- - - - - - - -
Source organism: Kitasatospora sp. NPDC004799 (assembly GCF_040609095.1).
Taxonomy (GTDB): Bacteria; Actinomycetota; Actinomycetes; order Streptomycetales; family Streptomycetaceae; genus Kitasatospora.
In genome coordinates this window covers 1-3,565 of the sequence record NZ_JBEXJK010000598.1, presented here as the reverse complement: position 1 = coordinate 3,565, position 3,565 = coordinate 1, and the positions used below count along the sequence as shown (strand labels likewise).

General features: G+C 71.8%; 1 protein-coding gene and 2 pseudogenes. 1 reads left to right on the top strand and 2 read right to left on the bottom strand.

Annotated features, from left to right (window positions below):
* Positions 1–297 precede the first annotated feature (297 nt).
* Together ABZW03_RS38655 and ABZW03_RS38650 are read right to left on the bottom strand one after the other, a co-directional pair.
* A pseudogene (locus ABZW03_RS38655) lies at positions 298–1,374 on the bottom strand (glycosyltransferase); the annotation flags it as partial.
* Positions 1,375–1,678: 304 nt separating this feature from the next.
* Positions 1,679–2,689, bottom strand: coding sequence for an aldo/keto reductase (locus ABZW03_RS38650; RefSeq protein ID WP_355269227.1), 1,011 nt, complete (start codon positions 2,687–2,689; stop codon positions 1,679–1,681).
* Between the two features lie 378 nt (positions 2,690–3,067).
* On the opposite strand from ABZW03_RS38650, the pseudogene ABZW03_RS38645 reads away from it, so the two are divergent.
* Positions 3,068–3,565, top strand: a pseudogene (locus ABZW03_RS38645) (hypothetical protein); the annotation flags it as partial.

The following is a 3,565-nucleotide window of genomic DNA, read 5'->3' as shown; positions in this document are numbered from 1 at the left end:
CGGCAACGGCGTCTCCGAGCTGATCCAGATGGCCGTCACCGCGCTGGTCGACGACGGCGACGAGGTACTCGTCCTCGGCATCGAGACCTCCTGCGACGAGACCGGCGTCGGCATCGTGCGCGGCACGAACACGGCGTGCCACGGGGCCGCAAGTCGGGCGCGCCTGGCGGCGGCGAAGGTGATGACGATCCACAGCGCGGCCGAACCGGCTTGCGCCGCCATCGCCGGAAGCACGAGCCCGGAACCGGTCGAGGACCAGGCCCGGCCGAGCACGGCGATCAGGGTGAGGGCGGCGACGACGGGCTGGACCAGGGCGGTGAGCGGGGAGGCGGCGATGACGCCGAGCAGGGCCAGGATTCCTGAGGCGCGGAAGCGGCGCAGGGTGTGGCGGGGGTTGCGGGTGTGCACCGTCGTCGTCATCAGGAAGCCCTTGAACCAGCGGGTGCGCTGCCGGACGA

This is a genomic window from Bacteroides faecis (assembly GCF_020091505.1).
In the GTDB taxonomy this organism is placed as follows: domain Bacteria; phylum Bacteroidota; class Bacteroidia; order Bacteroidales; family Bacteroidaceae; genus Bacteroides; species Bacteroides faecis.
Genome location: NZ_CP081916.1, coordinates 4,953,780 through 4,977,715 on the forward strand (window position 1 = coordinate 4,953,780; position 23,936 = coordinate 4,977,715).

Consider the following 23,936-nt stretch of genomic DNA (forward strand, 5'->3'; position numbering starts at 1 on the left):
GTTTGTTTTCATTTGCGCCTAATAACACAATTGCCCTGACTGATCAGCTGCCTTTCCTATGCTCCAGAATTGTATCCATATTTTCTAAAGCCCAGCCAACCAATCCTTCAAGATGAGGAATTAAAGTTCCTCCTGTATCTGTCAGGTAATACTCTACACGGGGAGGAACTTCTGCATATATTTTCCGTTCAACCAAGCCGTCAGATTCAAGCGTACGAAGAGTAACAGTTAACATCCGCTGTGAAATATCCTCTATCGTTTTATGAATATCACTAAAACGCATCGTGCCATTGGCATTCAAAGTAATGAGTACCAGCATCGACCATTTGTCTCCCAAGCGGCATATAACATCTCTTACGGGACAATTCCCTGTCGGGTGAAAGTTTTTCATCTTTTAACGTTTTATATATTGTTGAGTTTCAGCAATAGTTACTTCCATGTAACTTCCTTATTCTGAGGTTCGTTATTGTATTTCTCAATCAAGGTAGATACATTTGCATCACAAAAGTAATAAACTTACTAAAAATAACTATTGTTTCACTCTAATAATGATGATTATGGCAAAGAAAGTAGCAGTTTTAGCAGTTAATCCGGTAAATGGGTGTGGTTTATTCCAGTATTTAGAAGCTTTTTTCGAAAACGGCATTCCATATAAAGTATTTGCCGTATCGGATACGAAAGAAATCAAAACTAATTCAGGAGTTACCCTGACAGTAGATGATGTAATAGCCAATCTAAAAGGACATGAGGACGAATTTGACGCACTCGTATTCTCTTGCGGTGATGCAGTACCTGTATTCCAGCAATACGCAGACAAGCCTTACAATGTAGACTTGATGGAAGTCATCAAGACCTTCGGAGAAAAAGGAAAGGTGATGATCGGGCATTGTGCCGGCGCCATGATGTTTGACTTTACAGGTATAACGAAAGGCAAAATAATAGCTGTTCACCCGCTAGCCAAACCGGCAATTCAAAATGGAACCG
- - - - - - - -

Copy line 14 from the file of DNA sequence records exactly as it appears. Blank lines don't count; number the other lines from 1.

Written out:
The following is a 3,565-nucleotide window of genomic DNA, read 5'->3' as shown; positions in this document are numbered from 1 at the left end: